The tradition of the Sabbatine Bull seems to have been first spread in the fifteenth century. The Bull was known to the Carmelites Calciuri in 1461 and Leersius in 1483. It was referred to by the Carmelite General Chapter of 1517. Historically, however, the tradition of the Sabbatine Bull is clearly vulnerable. No evidence of the Bull appears in the registers of John XXII. Although it is recognized that the absence of a papal document from the medieval registers is not a conclusive argument against its authenticity, no positive historical evidence from other sources supports the papal origin of the Bull. Its literary character is entirely too odd to recommend it as the work of John XXII. For these reasons, historians have rejected the authenticity of the Sabbatine Bull.26 The apparent spuriousness of the Bull naturally casts serious doubt on its tradition that the Sabbatine Privilege originated in a Marian apparition to Pope John XXII. Three theories have been proposed to explain the origin of the tradition of the apparition and the Bull. According to one view the tradition would have originated in an oral declaration by John XXII.27 This theory accounts for the spurious character of the Bull and for its peculiar style. The explanation is too conjectural to win credence. A second theory would derive the Sabbatine Bull from an original authentic document from John XXII which became corrupt in the course of time.28 But no evidence has been produced from existing copies of the Bull to show a gradual corruption of its text. A third theory considers the Bull to be an interpretation, based on theological grounds, of the Marian promise to St. Simon Stock.29 Since Mary's Mediation of Grace, of which her promise of eternal salvation is a reflection, embraces the final goal of the Christian life, which is union with God, it is logical to conclude that her maternal assistance makes itself felt in purgatory.30 This third theory, that the Sabbatine Privilege is a more developed understanding of the significance of the Marian promise to St. Simon Stock, is the most plausible explanation of the origin of the Sabbatine Bull. The copies of the Bull indicate a close relationship between the promise to St. Simon Stock and the Sabbatine Privilege. The Bull states, "One who perseveres in holy obedience, poverty and chastity — or who will enter the Holy Order — will be saved." Then follows the declaration of the Sabbatine Privilege concerning release from purgatory for "others" who wear the holy "habit" of the Order. It would seem, then, that the Sabbatine Privilege arose historically in a fuller understanding of the Marian promise to St. Simon Stock.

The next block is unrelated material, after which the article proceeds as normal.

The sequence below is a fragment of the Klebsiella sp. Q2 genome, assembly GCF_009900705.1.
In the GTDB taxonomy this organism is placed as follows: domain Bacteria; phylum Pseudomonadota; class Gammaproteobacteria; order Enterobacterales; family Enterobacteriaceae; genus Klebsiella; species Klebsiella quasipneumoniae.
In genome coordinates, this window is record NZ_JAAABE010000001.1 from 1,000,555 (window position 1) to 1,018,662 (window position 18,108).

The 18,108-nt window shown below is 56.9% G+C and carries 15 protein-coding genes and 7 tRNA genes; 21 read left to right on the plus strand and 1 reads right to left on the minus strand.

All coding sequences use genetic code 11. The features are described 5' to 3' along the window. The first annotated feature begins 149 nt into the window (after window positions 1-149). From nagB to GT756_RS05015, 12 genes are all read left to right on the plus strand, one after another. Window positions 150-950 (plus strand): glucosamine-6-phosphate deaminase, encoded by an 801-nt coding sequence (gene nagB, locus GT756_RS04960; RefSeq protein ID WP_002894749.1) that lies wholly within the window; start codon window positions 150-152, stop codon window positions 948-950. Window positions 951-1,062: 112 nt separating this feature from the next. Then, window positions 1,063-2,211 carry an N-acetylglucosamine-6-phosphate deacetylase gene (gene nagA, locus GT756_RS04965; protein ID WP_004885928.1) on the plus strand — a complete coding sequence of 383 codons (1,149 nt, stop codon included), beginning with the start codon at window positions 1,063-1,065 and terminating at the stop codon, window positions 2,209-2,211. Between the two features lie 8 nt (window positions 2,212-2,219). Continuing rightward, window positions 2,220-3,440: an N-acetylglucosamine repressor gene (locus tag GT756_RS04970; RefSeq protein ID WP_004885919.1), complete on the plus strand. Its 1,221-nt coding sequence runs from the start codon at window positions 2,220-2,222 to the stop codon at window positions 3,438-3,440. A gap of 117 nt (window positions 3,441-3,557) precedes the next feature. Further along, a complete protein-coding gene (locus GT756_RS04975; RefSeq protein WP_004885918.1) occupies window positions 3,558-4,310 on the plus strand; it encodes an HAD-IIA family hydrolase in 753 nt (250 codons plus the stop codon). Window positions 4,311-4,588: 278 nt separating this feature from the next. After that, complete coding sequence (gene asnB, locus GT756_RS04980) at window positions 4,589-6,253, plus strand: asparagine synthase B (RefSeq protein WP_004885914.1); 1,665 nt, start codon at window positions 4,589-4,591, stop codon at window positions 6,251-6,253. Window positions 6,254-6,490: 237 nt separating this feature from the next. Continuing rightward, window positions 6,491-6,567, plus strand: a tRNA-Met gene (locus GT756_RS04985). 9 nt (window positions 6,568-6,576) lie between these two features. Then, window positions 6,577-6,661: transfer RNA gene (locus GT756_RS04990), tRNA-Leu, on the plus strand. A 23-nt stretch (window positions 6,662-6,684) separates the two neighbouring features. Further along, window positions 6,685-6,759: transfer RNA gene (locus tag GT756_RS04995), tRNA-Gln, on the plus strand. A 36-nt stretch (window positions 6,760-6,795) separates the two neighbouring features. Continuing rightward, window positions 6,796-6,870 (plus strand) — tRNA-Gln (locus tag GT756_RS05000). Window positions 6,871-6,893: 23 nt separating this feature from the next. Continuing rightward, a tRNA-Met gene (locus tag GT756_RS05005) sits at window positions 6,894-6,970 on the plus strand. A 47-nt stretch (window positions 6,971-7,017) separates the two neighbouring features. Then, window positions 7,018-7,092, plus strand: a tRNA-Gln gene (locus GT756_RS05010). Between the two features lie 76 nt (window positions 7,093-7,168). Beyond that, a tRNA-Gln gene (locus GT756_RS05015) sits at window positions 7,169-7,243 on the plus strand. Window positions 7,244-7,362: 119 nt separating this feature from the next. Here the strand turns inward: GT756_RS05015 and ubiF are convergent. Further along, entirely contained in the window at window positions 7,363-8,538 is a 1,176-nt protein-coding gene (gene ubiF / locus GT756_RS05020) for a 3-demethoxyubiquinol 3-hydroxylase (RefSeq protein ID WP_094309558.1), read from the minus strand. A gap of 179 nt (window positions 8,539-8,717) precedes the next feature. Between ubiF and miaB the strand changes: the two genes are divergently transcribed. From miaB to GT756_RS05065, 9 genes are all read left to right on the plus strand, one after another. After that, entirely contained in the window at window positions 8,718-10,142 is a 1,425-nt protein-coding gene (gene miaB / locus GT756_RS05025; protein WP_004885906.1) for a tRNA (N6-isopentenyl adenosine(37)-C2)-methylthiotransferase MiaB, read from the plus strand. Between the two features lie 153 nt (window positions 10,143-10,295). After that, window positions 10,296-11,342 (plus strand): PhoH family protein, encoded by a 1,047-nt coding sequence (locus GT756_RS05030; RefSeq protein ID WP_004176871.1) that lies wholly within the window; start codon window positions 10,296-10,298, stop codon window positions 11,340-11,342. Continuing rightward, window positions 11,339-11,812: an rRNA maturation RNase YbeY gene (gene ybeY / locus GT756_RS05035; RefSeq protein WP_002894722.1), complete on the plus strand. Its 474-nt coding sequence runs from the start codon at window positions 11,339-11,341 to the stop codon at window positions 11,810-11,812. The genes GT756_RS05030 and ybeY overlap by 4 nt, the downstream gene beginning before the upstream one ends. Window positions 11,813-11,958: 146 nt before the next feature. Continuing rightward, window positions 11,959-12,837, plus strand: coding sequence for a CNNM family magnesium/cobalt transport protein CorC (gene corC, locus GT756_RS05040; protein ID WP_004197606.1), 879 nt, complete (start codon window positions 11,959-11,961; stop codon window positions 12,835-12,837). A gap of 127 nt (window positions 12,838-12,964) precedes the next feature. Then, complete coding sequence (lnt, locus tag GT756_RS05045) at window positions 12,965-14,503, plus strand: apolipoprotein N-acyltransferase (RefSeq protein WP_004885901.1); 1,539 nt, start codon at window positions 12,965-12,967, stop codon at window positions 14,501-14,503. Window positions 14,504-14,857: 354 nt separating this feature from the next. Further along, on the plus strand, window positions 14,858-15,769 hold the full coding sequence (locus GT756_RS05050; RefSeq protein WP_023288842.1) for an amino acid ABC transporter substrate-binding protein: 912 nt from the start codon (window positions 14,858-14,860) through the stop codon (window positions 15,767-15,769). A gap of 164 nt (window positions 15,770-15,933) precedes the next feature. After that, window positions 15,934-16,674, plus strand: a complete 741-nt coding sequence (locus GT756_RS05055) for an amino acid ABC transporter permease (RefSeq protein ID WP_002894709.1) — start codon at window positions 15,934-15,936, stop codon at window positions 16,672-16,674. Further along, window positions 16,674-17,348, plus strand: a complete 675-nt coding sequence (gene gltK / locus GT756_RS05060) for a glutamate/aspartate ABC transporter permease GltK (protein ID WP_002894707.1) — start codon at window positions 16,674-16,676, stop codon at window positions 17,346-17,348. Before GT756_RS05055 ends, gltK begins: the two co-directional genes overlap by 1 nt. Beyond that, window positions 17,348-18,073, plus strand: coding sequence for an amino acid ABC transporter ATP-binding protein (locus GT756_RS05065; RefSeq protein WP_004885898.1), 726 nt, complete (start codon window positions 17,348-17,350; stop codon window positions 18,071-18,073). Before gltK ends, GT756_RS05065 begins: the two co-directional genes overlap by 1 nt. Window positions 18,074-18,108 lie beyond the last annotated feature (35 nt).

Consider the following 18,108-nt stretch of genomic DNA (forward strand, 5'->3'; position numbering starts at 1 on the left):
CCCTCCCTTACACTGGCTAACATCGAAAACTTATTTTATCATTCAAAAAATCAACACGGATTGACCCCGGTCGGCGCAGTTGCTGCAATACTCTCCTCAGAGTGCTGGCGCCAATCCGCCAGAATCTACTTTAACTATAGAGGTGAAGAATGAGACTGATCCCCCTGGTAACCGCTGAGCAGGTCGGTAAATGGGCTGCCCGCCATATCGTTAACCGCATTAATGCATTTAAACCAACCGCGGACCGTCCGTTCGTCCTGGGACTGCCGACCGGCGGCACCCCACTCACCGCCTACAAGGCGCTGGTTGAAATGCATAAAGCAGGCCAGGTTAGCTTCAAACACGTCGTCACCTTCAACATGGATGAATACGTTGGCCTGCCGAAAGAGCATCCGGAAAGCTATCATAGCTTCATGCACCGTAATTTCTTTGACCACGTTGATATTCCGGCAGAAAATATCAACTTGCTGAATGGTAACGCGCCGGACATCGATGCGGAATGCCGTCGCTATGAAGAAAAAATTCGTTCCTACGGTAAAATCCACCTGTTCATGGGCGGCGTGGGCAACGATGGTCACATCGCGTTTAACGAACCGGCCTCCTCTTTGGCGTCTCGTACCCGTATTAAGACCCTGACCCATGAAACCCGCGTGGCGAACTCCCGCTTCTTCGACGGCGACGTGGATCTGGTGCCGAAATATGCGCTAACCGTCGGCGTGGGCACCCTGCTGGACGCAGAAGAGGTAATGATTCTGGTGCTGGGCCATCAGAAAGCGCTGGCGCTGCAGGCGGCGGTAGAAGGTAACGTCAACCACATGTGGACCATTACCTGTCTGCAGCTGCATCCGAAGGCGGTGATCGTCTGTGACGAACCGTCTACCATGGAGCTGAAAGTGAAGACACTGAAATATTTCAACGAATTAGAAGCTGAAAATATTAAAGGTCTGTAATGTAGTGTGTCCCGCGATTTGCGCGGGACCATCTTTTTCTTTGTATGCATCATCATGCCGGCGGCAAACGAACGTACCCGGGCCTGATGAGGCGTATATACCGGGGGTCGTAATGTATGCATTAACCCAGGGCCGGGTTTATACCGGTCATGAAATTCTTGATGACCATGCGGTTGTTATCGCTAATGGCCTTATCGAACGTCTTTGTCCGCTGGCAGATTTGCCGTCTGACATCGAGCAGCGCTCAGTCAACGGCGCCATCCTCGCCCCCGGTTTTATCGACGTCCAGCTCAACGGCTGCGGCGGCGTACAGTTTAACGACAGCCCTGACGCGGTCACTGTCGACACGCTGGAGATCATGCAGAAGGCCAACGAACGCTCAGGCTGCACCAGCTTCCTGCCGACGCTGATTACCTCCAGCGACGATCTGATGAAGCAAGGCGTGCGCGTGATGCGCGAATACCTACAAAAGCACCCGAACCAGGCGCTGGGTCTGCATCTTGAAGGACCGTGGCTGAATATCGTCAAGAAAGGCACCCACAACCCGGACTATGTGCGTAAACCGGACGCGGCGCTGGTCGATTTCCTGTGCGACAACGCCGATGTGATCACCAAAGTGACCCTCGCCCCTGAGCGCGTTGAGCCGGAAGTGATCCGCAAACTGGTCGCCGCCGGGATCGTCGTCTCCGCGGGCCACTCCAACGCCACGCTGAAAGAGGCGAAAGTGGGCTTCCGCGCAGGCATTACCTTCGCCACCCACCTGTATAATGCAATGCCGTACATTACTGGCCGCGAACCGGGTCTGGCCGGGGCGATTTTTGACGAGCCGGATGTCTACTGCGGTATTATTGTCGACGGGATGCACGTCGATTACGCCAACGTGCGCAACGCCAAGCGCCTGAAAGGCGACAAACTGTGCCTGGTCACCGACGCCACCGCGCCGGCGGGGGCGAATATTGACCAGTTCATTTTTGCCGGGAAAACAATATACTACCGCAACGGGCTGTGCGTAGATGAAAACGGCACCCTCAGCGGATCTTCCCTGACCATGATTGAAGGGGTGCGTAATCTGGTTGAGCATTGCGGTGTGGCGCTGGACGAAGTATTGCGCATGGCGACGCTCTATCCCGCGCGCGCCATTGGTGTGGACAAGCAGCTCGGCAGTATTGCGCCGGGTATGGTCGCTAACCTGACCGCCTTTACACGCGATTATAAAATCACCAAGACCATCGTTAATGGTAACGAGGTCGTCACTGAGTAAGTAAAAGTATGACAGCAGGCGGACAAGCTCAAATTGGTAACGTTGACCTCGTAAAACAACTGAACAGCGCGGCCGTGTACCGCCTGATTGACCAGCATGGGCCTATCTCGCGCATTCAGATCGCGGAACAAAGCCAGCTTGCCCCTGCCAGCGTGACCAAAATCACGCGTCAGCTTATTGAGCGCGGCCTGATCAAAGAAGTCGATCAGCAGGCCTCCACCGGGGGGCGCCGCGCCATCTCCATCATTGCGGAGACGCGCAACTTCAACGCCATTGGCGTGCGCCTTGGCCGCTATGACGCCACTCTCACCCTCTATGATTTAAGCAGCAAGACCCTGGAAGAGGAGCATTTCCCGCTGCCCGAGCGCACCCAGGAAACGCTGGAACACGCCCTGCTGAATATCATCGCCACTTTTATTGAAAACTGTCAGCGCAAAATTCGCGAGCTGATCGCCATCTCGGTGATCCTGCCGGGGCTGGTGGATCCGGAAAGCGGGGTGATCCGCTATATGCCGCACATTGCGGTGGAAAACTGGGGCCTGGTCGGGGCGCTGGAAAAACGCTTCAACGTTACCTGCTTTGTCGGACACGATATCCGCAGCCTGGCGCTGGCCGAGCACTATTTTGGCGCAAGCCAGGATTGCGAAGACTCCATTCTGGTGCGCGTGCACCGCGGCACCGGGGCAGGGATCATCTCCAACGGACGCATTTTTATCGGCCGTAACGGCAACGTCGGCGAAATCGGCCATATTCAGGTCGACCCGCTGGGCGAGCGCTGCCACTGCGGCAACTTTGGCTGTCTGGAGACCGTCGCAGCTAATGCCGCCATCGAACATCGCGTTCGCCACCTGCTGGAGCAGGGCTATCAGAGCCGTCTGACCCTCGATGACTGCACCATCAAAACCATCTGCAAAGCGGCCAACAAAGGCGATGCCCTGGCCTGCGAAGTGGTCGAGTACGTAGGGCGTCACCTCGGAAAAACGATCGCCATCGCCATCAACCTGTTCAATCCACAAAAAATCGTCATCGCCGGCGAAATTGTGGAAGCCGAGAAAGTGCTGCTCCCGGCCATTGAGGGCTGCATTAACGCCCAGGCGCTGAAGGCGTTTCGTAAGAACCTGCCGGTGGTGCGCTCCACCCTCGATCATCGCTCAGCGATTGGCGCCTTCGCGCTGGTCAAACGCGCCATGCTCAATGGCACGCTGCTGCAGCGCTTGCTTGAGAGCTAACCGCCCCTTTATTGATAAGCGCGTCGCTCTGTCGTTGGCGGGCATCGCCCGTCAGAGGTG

Since the early seventeenth century, Carmelite preaching of the Sabbatine Privilege has been theologically independent of the historical authenticity of the Sabbatine Bull. In 1613 the Holy Office under Pope Paul V issued a decree on the Sabbatine Privilege which took account of the papal bulls of the sixteenth century. These Bulls had promulgated the privilege according to the tradition of the Sabbatine Bull. The decree of the Holy Office made no reference to the Bull of John XXII or to the tradition of the Marian apparition to him. It simply affirmed the privilege itself. The decree follows: